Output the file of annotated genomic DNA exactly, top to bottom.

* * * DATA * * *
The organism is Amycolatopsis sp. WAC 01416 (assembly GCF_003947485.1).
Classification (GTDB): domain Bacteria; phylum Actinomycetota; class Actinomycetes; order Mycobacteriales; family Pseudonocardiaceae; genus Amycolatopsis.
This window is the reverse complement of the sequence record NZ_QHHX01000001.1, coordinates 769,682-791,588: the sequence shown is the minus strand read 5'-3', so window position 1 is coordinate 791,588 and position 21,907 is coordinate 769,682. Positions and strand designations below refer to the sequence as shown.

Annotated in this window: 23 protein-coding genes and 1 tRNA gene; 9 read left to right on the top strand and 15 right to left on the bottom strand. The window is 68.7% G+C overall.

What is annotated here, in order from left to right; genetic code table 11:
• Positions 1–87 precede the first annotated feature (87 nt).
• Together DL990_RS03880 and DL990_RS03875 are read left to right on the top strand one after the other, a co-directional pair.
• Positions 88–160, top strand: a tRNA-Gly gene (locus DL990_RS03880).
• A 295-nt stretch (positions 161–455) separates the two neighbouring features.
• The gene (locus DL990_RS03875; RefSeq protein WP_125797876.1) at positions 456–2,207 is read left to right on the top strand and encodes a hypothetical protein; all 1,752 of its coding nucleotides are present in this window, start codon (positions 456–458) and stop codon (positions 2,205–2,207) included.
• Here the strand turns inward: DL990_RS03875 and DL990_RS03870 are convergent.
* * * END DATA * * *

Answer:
The organism is Amycolatopsis sp. WAC 01416 (assembly GCF_003947485.1).
Classification (GTDB): domain Bacteria; phylum Actinomycetota; class Actinomycetes; order Mycobacteriales; family Pseudonocardiaceae; genus Amycolatopsis.
This window is the reverse complement of the sequence record NZ_QHHX01000001.1, coordinates 769,682-791,588: the sequence shown is the minus strand read 5'-3', so window position 1 is coordinate 791,588 and position 21,907 is coordinate 769,682. Positions and strand designations below refer to the sequence as shown.

Annotated in this window: 23 protein-coding genes and 1 tRNA gene; 9 read left to right on the top strand and 15 right to left on the bottom strand. The window is 68.7% G+C overall.

What is annotated here, in order from left to right; genetic code table 11:
• Positions 1–87 precede the first annotated feature (87 nt).
• Together DL990_RS03880 and DL990_RS03875 are read left to right on the top strand one after the other, a co-directional pair.
• Positions 88–160, top strand: a tRNA-Gly gene (locus DL990_RS03880).
• A 295-nt stretch (positions 161–455) separates the two neighbouring features.
• The gene (locus DL990_RS03875; RefSeq protein WP_125797876.1) at positions 456–2,207 is read left to right on the top strand and encodes a hypothetical protein; all 1,752 of its coding nucleotides are present in this window, start codon (positions 456–458) and stop codon (positions 2,205–2,207) included.
• Here the strand turns inward: DL990_RS03875 and DL990_RS03870 are convergent.